One button to hit the undead with whatever piece of scenery we happen to have picked up and another to dodge. The entire conflict lacks all fluidity, instead being more akin to trying to swim through custard. Thick, gloopy custard. In the dark.
It’s awful. Honestly the combat here is some of the least satisfying I’ve encountered in over 25 years of gaming. Woeful and uninspiring in the extreme, even the way the zombie foes die is an anti-climax with them doing some sort of Wicked Witch of the West melting thing, where are the severed limbs and blood spattered screen? It’s more reminiscent of dropping your calippo on a hot day than bringing some pain to the walking undead, “oooh it’s melted, ah well come on.” Exit stage left after first walking into two pieces of scenery and a quick twitch of the graphics. Shocking.
During the game Lana and Amy have to work together to overcome the mundane puzzle elements, this basically works along the lines of Amy getting into places that Lana can’t and vice-versa, pushing buttons before the pa……….whoa! Sorry I nodded off there. Right, before the pair can continue on their way.
Also Lana needs to either stay near Amy or inject herself to stop becoming zombified. To be fair she doesn’t sound that bothered herself whenever she deadpans a line of dialogue so whether you will be I don’t know, she may find she’s become a zombie via bad voice acting and a couldn’t care less attitude.
The graphics look okay, still shots would probably look pretty good to be fair, some of the backgrounds and lighting are nicely atmospheric, it’s just that when you throw in the animation it’s laughably poor. The sound is average at best, it tries to build tension and heighten the atmosphere but it fails and as I’ve mentioned the voice work is some of the flattest you’ll ever hear.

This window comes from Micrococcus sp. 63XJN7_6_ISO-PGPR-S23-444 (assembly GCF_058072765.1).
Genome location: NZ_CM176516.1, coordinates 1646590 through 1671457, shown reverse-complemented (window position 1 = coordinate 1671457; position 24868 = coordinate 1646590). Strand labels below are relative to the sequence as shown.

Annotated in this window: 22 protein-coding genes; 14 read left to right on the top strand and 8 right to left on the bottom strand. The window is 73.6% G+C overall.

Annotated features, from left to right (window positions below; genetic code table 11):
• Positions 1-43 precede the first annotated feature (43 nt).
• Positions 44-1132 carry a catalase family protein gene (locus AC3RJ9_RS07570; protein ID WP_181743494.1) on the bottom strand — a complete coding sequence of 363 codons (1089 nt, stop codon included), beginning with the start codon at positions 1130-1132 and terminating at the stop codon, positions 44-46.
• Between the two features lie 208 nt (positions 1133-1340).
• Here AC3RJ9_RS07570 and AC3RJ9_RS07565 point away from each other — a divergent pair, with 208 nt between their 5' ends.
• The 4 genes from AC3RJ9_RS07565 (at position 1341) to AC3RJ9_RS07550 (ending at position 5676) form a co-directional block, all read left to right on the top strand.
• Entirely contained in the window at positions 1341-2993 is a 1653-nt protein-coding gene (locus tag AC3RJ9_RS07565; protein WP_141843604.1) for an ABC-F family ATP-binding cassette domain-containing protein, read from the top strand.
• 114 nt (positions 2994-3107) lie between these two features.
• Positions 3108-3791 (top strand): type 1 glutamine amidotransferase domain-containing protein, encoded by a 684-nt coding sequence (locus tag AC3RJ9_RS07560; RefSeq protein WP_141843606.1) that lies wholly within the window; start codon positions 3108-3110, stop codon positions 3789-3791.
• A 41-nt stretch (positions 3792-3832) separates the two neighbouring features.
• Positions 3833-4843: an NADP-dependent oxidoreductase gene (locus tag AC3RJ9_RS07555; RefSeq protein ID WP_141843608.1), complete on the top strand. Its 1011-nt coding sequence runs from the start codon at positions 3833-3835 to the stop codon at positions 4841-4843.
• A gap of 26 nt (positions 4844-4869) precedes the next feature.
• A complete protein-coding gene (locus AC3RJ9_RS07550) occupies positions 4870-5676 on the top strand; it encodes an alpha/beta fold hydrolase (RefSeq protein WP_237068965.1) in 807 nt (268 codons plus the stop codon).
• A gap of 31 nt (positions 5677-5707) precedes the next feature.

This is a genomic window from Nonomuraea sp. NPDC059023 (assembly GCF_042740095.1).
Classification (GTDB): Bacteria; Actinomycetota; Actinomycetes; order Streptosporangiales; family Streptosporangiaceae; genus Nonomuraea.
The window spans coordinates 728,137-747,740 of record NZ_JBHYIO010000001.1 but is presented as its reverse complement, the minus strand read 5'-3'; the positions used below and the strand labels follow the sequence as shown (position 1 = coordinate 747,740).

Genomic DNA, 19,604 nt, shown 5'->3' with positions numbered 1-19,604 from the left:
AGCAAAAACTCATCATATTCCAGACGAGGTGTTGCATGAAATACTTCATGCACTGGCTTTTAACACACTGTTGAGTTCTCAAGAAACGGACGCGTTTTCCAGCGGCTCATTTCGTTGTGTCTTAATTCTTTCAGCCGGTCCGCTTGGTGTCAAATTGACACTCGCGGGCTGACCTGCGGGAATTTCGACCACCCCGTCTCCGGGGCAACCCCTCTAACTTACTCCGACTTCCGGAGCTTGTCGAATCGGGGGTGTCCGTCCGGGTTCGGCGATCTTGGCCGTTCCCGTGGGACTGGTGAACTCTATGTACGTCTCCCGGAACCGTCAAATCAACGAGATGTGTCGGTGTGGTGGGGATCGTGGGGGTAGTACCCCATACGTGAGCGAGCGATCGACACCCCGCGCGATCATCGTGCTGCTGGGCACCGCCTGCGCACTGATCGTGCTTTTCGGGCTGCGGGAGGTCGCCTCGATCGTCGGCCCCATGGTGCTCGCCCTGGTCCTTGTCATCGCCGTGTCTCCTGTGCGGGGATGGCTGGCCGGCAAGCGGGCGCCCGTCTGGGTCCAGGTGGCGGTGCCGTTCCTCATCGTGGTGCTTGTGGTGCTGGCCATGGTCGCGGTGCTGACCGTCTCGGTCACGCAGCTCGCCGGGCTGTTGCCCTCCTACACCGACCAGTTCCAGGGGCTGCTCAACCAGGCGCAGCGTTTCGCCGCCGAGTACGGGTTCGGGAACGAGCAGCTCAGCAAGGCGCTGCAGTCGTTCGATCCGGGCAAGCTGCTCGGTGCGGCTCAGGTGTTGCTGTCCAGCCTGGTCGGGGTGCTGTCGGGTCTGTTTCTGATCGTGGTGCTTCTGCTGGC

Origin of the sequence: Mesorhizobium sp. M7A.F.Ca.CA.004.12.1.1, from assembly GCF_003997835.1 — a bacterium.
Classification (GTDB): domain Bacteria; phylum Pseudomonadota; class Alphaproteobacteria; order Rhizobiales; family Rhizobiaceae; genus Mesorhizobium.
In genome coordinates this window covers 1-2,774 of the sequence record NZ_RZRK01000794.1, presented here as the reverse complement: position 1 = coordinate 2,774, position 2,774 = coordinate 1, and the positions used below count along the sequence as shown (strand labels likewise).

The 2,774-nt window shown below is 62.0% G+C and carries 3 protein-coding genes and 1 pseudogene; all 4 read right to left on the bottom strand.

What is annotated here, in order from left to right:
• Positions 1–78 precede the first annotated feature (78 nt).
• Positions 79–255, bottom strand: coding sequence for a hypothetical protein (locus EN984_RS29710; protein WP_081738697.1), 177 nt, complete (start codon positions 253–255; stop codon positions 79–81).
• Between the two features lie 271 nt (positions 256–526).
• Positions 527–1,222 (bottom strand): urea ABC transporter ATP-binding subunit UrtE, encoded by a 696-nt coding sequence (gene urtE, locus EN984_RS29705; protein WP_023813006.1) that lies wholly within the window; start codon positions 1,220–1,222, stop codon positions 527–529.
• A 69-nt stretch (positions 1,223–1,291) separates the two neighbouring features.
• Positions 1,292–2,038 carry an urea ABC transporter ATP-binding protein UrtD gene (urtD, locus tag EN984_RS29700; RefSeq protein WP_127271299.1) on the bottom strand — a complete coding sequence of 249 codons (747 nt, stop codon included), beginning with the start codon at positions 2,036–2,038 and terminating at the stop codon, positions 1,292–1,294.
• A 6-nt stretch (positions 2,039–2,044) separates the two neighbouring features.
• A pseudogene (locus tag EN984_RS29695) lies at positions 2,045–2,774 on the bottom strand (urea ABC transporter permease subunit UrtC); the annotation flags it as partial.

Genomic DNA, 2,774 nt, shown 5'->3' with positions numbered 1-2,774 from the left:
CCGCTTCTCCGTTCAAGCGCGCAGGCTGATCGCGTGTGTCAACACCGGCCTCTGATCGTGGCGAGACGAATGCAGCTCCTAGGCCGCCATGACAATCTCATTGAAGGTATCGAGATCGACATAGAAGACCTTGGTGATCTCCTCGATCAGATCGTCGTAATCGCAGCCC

Other irritations include a checkpoint system in which the points are so sparse you’ll fairly often find yourself playing over the same lengthy portion of the game again, I encountered this early on after playing a good half an hour, needed to switch the game off, did this in the knowledge that surely there would have been a save point in there somewhere and then firing it back up to find I was back on the train. After retrieving my pad from it’s embedded place in the wall, against my better judgement I continued anyway.
There are moments plentiful when your character will get stuck against some unseen piece of debris and do the classic running on the spot as though they’ve just seen a ghost in a Scooby Doo cartoon, moments when you’ll lose contact with Amy altogether, again because she’s brushed against some background scenery and some memorable conversations in which one word will begin reapeating in a quick blur of echoes, funny at first, damned irritating when it happens again and again.
Overall what can I say. There isn’t anything here that warrants even one playthrough from the most ardent of Survival Horror fanatics. Everything offered here you’ve seen before, but you’ve also seen it done in an infinitely more polished and innovative way. It’s a shame as a chance to delve back into a bygone age of horror classics would have been most welcome, unfortunately all Amy manages to do is tarnish my own fond memories of a now outdated genre. Scary for all the wrong reasons, avoid at all costs.